This just in from Andy Magness. Thanks, Andy!

Full trip report can be found here.

Five of us climbed sSccess Cleaver last Thurs.-Sat.(May 14th-16th). Here's a brief report:

Left from Kautz trailhead Thurs morning. Encountered snow around 3,000 feet, then trail completely buried at about 3 miles in on the trail. Travelled on skis and followed flagging for a bit before losing that and just navigating via compass. About six feet of snow covering the ground above 4,000 feet in most places. Slow going. Skinned to old patrol cabin and the trees started thinning considerably. Proceeded to around 8,100 feet in a total whiteout - often not able to tell if we were going uphill or down, especially on low grades! Got above clouds just as we camped.

Next day climbed up the cleaver - making good time to around 10,000 feet. Then progress slowed as there were some steep traverses and more 'technical' sections on the narrow ridge. We weren't sure exactly where the route deviated from the ridge crest, and encountered terrain significantly steeper than the 35 degrees the route description suggests for this section. Snow conditions were generally favorable and made for good, if exhausting step kicking. We ended up traversing above the level indicated on the map, around to the Kautz Headwall section. Mostly kicked steps with short sections of front-pointing up the long 45-50 degree headwall. Perfect weather and great exposure - an awesome part of the climb. Team was exhausted and winds high so we found a small snow shelf to dig out for a camp near the top of the steep section, underneath a protective rock outcrop.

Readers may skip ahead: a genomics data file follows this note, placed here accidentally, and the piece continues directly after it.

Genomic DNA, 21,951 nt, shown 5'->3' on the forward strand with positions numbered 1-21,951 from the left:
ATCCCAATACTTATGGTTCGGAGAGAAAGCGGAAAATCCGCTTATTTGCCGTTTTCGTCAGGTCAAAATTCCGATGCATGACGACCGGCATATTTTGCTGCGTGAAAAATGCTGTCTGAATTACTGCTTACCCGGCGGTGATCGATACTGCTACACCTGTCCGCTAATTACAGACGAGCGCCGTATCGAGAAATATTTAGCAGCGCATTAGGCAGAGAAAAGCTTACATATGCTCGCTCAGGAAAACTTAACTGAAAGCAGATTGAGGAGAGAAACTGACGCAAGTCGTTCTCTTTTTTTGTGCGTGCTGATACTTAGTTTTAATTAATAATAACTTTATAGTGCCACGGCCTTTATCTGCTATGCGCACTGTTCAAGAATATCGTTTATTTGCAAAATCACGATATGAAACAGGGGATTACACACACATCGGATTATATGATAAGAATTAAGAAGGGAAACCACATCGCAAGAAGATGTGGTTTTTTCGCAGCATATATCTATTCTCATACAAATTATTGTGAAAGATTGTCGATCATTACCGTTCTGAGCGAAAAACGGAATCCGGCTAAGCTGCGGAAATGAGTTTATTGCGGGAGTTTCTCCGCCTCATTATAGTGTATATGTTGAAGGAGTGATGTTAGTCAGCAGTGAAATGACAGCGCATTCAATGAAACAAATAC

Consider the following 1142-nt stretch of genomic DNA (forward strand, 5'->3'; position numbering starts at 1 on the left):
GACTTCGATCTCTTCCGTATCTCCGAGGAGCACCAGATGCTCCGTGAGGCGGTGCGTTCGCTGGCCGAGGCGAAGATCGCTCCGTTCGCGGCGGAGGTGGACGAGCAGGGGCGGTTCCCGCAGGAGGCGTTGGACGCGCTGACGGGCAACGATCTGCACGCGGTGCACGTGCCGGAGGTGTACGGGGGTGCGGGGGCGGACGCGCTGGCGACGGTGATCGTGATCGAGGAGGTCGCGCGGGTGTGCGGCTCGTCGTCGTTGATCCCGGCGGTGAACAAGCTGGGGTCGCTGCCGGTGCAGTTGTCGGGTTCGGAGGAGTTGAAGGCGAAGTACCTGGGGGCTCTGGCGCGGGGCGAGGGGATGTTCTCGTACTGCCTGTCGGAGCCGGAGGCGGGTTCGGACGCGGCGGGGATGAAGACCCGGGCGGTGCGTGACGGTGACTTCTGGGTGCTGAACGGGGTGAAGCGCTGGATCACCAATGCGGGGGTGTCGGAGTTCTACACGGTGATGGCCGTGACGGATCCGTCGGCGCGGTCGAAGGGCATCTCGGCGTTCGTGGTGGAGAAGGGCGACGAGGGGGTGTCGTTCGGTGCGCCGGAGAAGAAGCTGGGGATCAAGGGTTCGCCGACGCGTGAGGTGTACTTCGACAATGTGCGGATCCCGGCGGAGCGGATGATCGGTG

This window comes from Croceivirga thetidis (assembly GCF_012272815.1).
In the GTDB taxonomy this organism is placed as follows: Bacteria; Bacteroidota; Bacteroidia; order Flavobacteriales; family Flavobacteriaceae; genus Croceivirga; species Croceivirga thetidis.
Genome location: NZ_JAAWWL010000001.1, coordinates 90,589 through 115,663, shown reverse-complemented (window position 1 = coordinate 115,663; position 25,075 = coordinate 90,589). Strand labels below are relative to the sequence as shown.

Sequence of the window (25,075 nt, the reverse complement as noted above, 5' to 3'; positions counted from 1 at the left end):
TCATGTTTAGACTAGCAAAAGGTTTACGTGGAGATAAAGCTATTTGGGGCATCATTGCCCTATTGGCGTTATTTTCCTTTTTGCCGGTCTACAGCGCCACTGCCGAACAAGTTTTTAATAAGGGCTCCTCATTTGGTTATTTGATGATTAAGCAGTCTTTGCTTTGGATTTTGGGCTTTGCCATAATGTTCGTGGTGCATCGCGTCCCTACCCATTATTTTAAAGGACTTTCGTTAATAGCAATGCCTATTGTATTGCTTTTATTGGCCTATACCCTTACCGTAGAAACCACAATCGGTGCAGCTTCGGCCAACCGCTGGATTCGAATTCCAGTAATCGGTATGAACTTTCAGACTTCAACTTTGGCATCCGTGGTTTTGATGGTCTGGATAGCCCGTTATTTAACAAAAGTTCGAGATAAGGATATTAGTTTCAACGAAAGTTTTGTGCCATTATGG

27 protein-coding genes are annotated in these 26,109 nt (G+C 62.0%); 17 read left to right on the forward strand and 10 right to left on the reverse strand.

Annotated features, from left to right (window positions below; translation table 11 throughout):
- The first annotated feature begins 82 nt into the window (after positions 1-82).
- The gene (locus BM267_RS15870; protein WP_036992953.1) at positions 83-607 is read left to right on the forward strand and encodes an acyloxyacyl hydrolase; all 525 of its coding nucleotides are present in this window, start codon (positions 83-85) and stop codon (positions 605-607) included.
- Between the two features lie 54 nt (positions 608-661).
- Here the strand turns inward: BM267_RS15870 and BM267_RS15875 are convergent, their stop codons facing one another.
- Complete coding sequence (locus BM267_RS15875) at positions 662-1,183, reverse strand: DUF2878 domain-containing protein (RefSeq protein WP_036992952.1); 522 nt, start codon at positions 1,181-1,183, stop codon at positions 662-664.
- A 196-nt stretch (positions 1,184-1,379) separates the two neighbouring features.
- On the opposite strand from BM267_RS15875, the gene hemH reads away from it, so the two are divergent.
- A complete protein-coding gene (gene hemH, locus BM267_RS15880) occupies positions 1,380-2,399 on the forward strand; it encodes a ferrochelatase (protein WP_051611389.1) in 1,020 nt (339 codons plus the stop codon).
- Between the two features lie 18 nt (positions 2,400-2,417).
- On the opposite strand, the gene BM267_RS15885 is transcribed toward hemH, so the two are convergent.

Next morning was clear again. A short steeper bit led us to the rounded snow slopes that climb to Point Success. Whole team had summitted by 10:30 or so (we slept in a bit). Traversed across the crater and skied down the Emmons Glacier, finding a mix of conditions - from hard snow, to ice, to deep slush. Overall conditions were great though, with the exception of a few sections of hard, wind-sculpted snow that made it difficult to get good edge purchase with the skis after turns - like skiing down a washboard.

Much of the lower glacier was stellar - awesome turns in corn or 3-5 inches of 'heavy powder' from the weekend storms. Almost no open crevasses, and ice cliffs easy to negotiate.

From Camp Schurman we intended to traverse to the Inter Glacier but found snow conditions on the traverse so unstable (I caused a small slab to release below me at one point) that we just continued down the Emmons and then skinned/bush-whacked over to the Glacier Basin trail around 4,800 ft. The trail was buried all the way down and one of our team was on skis all the way to the bridge over the White River below the campground (the rest of us were tired of ski boots and post-holed the last few miles in trail runners).

The adventure continued the next morning as we started pack-rafting down the White River, but this is another story entirely....

Hope this is useful. I'll try to send some photos soon or links to photos/websites.

Team YogaSlackers